I’m ok with all of that. Last week my Dad got some bad medical news, the following weekend we went to his place and he made us dinner. He’s wise like that, always aware of what’s at stake and able to prioritize — family always come first. He teaches me a lot about life, but mostly about balance; and yeah, I pulled the same trick on all three of my kids when I taught them to ride their bikes, running behind and laughing as they told me to let go. We all know when it’s time to let go. We all know when you and the guide become one. We all know where the bliss is, but how many of us will go after it? Crusty old bugger HG Wells once said that “Every time I see an adult on a bicycle, I no longer despair for the future of the human race” and what more evidence could you ask for? Pessimists are often right; our job is to turn it to enterprise.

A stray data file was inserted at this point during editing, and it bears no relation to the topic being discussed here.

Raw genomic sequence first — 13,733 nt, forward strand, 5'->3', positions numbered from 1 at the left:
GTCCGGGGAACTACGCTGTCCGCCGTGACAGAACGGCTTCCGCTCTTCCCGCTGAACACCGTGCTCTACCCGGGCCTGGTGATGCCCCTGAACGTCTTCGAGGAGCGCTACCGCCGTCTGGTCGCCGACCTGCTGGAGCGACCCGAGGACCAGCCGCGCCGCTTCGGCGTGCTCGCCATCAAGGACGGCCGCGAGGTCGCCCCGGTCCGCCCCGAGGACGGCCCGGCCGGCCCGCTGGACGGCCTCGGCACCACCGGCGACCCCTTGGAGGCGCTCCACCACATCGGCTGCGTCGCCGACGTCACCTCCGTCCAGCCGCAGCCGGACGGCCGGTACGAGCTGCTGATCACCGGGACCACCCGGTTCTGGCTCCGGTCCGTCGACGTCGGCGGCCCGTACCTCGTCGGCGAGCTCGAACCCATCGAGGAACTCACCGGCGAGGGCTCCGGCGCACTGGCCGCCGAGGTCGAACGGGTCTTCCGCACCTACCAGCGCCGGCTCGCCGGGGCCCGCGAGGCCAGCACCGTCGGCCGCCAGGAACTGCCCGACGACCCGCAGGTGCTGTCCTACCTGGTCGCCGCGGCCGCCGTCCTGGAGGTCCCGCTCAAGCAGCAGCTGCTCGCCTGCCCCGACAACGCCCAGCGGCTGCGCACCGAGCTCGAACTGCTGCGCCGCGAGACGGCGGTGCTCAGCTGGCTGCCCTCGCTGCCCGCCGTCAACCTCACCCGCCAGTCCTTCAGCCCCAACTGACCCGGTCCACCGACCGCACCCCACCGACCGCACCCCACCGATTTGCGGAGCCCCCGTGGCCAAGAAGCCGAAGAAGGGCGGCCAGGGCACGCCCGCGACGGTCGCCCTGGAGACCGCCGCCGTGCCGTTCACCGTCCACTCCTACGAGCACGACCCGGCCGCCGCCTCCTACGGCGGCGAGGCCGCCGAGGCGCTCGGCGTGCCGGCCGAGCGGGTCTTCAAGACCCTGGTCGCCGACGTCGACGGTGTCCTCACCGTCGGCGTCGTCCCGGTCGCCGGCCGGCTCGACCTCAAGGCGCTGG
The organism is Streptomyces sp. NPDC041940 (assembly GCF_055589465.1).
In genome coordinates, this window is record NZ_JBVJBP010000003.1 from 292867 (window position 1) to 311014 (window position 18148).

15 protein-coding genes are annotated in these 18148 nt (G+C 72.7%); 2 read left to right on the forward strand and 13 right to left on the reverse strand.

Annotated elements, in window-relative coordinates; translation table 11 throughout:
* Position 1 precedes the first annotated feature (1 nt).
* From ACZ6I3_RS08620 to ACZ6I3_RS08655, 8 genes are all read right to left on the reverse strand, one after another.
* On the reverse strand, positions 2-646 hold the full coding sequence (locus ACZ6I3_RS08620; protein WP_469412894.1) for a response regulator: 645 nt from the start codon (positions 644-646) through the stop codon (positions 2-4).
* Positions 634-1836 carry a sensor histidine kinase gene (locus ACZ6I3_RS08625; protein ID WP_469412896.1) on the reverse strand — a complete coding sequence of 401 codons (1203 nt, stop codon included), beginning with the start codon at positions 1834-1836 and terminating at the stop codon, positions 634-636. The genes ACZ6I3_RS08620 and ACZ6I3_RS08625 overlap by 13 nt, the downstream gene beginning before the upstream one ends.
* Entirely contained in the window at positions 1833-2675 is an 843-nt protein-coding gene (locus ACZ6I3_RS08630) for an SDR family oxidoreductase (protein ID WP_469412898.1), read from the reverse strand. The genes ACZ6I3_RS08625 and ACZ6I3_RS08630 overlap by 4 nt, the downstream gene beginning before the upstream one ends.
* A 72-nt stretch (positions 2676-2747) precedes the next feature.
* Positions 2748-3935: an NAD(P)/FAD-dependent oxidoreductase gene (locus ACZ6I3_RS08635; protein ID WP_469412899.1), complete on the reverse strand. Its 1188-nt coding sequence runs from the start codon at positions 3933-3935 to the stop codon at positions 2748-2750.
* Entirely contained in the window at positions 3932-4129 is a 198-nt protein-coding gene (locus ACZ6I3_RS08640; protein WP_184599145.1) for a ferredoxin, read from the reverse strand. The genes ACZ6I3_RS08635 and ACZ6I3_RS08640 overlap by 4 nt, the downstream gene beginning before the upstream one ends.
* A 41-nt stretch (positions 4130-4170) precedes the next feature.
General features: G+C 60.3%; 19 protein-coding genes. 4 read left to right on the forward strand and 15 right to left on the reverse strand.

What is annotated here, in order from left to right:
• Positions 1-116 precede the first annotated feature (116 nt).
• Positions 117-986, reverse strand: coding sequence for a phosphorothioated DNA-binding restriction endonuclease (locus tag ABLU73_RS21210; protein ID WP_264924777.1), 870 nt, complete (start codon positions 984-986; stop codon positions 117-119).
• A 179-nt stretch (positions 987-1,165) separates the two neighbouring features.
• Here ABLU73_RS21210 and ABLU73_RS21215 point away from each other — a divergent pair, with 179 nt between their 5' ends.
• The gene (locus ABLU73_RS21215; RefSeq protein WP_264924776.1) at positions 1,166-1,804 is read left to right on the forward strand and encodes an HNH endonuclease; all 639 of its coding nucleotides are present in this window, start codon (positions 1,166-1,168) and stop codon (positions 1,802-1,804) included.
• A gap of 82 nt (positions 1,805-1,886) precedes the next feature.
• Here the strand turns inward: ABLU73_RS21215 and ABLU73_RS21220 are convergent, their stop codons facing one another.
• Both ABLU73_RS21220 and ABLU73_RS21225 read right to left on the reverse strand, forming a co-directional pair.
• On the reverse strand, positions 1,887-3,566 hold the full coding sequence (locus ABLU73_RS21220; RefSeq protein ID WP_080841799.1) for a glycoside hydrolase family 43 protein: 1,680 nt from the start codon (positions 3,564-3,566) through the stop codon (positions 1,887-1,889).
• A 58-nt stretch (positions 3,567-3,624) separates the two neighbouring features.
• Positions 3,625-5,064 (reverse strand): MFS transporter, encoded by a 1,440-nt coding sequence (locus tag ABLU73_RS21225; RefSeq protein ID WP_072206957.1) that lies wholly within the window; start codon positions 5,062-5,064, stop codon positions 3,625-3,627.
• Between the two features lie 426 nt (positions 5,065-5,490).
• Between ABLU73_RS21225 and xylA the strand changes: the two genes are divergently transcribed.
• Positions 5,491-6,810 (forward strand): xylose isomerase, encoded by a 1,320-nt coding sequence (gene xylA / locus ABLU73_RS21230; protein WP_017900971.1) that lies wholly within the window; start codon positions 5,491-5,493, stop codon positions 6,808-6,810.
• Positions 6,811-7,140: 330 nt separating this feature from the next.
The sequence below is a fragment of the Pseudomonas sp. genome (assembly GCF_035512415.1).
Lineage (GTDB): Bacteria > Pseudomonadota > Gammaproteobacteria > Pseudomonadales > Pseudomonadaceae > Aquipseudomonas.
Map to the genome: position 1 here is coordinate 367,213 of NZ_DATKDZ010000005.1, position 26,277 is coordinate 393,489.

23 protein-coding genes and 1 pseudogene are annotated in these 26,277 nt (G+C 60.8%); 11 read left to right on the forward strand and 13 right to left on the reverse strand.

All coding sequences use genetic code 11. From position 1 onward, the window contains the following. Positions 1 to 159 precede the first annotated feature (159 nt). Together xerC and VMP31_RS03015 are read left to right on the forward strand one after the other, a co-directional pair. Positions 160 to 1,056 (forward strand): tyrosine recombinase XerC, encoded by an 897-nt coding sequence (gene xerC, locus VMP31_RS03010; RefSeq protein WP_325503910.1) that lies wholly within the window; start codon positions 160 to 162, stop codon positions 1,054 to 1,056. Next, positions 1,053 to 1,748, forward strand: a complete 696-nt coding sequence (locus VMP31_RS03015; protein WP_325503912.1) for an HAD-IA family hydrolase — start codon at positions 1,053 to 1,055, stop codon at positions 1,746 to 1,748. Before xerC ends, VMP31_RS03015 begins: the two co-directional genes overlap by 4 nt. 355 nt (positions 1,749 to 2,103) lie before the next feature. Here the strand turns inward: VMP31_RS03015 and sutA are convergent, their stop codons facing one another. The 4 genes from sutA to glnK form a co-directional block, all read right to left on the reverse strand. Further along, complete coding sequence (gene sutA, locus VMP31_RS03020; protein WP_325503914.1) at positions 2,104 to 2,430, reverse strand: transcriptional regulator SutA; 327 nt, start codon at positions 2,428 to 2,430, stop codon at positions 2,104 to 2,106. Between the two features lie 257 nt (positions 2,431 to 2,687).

My bags are almost packed. In my head, I’m already there; our Facebook chat tells me the same of my friends, that we rush into the abyss, crazy eager. It’s a human thing, this longing to jump off cliffs and charge into the night, perhaps it is our greatest character, that which makes us forgive-able. For my part, I fill water bottles and recheck lists, imagine and hope and am filled with gratitude that I can do this thing. After all, it’s really just like it was on that hot summer’s eve, and it really does just come down to me and my bike and that feeling of ultimate freedom.


Andrew Titus is a running, cycling, wordsmith educator, who along with his sidekick superhero dog, Tuck, seeks to inspire and nurture the woods that live in all of us. Catch up with him on FacebookInstagram, and Twitter. You’ll be glad you did.

Leave a comment

Leave a Reply